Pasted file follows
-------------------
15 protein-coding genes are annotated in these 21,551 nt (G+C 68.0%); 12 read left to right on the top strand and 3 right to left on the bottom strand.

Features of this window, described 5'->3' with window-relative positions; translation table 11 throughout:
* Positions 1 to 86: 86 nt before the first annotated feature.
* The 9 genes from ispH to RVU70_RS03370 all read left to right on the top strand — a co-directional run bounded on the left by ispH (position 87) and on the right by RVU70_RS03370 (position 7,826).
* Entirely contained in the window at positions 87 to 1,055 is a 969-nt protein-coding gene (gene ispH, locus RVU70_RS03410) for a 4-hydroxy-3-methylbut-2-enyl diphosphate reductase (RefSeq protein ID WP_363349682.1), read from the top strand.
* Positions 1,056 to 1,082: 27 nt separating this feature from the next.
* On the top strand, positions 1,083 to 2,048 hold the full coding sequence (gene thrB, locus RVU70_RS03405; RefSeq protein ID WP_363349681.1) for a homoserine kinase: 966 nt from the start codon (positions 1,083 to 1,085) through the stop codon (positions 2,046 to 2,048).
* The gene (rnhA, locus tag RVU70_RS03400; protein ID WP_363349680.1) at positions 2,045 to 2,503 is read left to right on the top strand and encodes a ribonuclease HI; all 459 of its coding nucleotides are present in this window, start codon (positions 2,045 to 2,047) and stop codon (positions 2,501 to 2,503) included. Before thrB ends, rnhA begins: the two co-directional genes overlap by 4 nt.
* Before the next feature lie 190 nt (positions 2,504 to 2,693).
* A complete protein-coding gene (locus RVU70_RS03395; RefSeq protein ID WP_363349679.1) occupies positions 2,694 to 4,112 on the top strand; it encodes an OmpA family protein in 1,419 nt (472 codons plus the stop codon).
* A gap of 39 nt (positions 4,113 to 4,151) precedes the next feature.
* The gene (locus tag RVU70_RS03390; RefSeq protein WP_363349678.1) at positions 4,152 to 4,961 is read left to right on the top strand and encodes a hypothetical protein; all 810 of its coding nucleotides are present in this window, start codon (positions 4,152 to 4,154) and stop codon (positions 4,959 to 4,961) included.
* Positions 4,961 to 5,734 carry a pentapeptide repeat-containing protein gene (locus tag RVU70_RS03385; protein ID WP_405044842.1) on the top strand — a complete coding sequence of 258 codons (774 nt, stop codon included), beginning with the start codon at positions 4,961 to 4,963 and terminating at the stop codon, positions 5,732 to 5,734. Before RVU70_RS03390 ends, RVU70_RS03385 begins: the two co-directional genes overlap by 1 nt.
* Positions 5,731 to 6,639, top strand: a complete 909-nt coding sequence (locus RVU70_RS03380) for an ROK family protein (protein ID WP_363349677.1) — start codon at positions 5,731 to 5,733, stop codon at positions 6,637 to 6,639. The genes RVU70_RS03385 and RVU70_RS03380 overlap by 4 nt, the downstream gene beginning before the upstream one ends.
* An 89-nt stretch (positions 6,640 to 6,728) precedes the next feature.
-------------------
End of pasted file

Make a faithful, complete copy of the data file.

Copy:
15 protein-coding genes are annotated in these 21,551 nt (G+C 68.0%); 12 read left to right on the top strand and 3 right to left on the bottom strand.

Features of this window, described 5'->3' with window-relative positions; translation table 11 throughout:
* Positions 1 to 86: 86 nt before the first annotated feature.
* The 9 genes from ispH to RVU70_RS03370 all read left to right on the top strand — a co-directional run bounded on the left by ispH (position 87) and on the right by RVU70_RS03370 (position 7,826).
* Entirely contained in the window at positions 87 to 1,055 is a 969-nt protein-coding gene (gene ispH, locus RVU70_RS03410) for a 4-hydroxy-3-methylbut-2-enyl diphosphate reductase (RefSeq protein ID WP_363349682.1), read from the top strand.
* Positions 1,056 to 1,082: 27 nt separating this feature from the next.
* On the top strand, positions 1,083 to 2,048 hold the full coding sequence (gene thrB, locus RVU70_RS03405; RefSeq protein ID WP_363349681.1) for a homoserine kinase: 966 nt from the start codon (positions 1,083 to 1,085) through the stop codon (positions 2,046 to 2,048).
* The gene (rnhA, locus tag RVU70_RS03400; protein ID WP_363349680.1) at positions 2,045 to 2,503 is read left to right on the top strand and encodes a ribonuclease HI; all 459 of its coding nucleotides are present in this window, start codon (positions 2,045 to 2,047) and stop codon (positions 2,501 to 2,503) included. Before thrB ends, rnhA begins: the two co-directional genes overlap by 4 nt.
* Before the next feature lie 190 nt (positions 2,504 to 2,693).
* A complete protein-coding gene (locus RVU70_RS03395; RefSeq protein ID WP_363349679.1) occupies positions 2,694 to 4,112 on the top strand; it encodes an OmpA family protein in 1,419 nt (472 codons plus the stop codon).
* A gap of 39 nt (positions 4,113 to 4,151) precedes the next feature.
* The gene (locus tag RVU70_RS03390; RefSeq protein WP_363349678.1) at positions 4,152 to 4,961 is read left to right on the top strand and encodes a hypothetical protein; all 810 of its coding nucleotides are present in this window, start codon (positions 4,152 to 4,154) and stop codon (positions 4,959 to 4,961) included.
* Positions 4,961 to 5,734 carry a pentapeptide repeat-containing protein gene (locus tag RVU70_RS03385; protein ID WP_405044842.1) on the top strand — a complete coding sequence of 258 codons (774 nt, stop codon included), beginning with the start codon at positions 4,961 to 4,963 and terminating at the stop codon, positions 5,732 to 5,734. Before RVU70_RS03390 ends, RVU70_RS03385 begins: the two co-directional genes overlap by 1 nt.
* Positions 5,731 to 6,639, top strand: a complete 909-nt coding sequence (locus RVU70_RS03380) for an ROK family protein (protein ID WP_363349677.1) — start codon at positions 5,731 to 5,733, stop codon at positions 6,637 to 6,639. The genes RVU70_RS03385 and RVU70_RS03380 overlap by 4 nt, the downstream gene beginning before the upstream one ends.
* An 89-nt stretch (positions 6,640 to 6,728) precedes the next feature.